Finding a good mikvah attendant is like finding a good therapist.
I'm not joking in the least. Not everyone clicks with the first therapist suggested to them. Suddenly, they happen across that one therapist with a golden tongue, the ones whose words are gems of wisdom, and hope suddenly appears on the horizon.
Here's one of those tidbits of useful information they don't teach you in kallah classes- you will simply not mesh with every mikvah attendant that you meet. Their personalities, ages, stringencies and qualifications will vary and thus you will feel more or less comfortable with each of them. The problem is that if you're not aware of this, you may end up feeling that you hate the mitzvah of Mikvah and all the attendant Niddah laws when in fact, it's not the mitzvah you hate but simply the experience you are having.
The aesthetics of the mikvah may be important to you as well. I know they are to me. I hate cramped rooms where I feel that I can barely breathe or move. I love spacious rooms. And I love rooms that are visually pleasing, with baths made of marble and floors of beautiful opal-colored tile. But then there's the flip side. Some mikvaot will provide you with anything you could possibly need in copious quantities- toothpaste, toothbrushes, shampoo, bars of soap, rubbing alcohol, cotton balls, nail clippers, razors, eye-makeup remove and suchlike. Others only offer them in little disposable packets. I have to decide what is more important to me- would I rather have a spacious room with little packets or a less spacious room where I don't worry about exhausting the shampoo supply?
Another question is whether your mikvah will be physically accessible to you. It may be that the mikvaot I have been to have a special section for those who are elderly or physically handicapped. If not, however, there are places I would specifically tell such people never to go because the simple process of stepping into the bathtub would be impossible for them. Rather than having steps leading down to a bathtub or a low bathtub, the baths are so high that one must agilely swing one leg over while carefully balancing on the other and holding on to the silver door handle with an iron grip.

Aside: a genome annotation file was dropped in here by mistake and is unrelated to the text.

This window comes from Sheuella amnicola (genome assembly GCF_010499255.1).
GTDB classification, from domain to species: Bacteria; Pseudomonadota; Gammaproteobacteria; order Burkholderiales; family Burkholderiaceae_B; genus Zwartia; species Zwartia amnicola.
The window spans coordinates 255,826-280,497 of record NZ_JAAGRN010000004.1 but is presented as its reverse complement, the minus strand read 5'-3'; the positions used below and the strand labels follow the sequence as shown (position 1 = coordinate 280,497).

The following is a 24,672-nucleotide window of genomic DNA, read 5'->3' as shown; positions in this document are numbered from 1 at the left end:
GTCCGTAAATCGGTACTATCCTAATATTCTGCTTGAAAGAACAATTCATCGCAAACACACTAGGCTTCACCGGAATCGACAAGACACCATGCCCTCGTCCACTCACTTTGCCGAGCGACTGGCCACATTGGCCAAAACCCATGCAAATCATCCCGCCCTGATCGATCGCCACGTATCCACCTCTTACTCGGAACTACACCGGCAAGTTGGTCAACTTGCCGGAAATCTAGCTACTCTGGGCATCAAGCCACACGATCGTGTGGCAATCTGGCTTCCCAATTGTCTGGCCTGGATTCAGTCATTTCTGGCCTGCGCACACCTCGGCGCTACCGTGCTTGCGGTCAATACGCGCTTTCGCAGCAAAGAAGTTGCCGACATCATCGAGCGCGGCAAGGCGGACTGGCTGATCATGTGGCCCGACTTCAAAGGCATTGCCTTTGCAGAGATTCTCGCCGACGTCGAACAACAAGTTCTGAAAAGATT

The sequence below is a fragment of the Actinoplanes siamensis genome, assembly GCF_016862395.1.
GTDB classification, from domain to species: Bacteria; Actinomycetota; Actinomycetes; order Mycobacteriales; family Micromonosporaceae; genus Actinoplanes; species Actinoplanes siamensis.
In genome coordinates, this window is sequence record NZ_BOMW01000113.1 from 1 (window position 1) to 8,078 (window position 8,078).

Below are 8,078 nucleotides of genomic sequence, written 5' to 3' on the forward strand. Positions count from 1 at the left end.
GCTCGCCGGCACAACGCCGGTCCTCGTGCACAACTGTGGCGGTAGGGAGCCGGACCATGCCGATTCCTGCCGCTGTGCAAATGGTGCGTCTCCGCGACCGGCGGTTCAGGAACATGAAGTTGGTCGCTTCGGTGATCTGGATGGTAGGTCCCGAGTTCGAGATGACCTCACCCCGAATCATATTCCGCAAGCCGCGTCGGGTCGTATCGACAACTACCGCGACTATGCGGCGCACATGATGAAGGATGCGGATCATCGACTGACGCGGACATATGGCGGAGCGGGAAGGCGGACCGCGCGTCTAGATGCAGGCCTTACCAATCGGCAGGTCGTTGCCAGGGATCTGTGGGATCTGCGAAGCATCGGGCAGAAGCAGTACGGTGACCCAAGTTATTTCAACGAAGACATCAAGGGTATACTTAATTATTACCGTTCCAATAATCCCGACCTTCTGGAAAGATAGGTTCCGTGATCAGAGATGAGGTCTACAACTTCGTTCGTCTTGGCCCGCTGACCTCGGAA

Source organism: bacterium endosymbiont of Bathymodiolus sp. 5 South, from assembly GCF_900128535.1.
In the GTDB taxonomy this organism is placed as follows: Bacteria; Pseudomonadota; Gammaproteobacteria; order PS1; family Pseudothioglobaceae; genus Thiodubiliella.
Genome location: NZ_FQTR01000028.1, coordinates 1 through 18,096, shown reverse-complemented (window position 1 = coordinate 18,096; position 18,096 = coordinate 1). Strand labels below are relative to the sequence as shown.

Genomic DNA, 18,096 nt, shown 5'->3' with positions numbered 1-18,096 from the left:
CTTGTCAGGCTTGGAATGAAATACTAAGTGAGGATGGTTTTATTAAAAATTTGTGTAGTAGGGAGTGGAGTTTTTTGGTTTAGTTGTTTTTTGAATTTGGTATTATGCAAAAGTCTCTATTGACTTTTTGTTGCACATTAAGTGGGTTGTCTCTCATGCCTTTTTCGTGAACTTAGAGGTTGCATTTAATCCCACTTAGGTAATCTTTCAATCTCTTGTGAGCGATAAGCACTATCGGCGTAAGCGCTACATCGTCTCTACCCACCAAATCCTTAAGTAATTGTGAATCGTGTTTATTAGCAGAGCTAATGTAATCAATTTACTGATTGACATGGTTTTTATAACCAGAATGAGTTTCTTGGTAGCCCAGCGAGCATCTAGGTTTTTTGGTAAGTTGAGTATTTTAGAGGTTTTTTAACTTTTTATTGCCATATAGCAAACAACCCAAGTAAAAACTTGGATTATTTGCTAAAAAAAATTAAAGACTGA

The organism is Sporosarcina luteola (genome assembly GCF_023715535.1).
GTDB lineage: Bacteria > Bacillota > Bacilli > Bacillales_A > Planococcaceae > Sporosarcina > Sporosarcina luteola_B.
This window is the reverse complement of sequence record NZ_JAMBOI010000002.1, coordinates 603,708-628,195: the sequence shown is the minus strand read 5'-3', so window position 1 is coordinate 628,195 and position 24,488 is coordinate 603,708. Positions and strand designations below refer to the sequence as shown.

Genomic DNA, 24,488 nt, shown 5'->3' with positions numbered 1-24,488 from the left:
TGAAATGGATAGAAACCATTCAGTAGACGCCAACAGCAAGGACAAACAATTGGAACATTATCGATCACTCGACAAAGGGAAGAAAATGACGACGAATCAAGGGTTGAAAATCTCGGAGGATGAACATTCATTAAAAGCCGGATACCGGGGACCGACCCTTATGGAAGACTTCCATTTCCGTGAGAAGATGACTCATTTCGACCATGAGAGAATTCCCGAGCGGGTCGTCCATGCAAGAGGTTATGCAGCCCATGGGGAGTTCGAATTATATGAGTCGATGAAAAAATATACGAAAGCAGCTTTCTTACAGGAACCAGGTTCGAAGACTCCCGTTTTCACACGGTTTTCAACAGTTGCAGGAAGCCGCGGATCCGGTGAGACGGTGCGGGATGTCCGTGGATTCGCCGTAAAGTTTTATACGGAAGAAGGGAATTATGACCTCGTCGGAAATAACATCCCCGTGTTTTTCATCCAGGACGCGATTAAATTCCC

Back to the attendants. I cannot stress how important it is that you feel comfortable with your mivkah attendant. It might even be worthwhile to travel to a mikvah that geographically is farther away if it means that you are happier with the person who escorts you and/or the amenities there. One important factor is age. Some people feel more comfortable with older, experienced mikvah ladies who are already grandmothers. These people figure these women have seen it all and are nurturing, maternal figures who help them along. In contrast, there are those of us who specifically want younger mikvah ladies. We can relate to them more easily, feel more at home with them. Their youth, sweetness and friendliness may be comforting.
Sometimes mikvah attendants don't mean to make you feel uncomfortable and yet they manage to do so anyway. One woman told me that the number of times I dipped was the most she had ever heard of, which made me feel very uncomfortable, as though I were taking up her time. A different woman made sure to put me at my ease and laughed blithely, telling me that she has had women come to the mikvah to dip 52 or 330 times as a segulah. Needless to say, that made me feel a lot better about taking up her time, since compared to that, my tevilah was nothing.
Some mikvah ladies are also very strict and manage to make you feel bad about your preparation if you accidentally forgot to do something. They mean to be helpful when they suggest that you should bring your checklist to the mikvah, for example (most mivkaot have checklists in the rooms anyway, for that matter), but in truth they just make you feel incompetent. Then there are other ladies who make it seem like a fun game: oh, there's just this little speck of dirt, let's see if we can get at it. You're involved in the process rather than being the incompetent person who is causing problems by not having noticed that little particle.
In short, definitely try out different mikvaot and different mikvah attendants- like all people, you probably have a particular style, age bracket and personality with which you mesh best. Take the time to try to find that person- it can really enhance your experience when you do. And if you have any questions about mikvah or if you would like advice regarding where you can find one if you're interested in starting to keep this mitzvah, as always, feel free to ask me.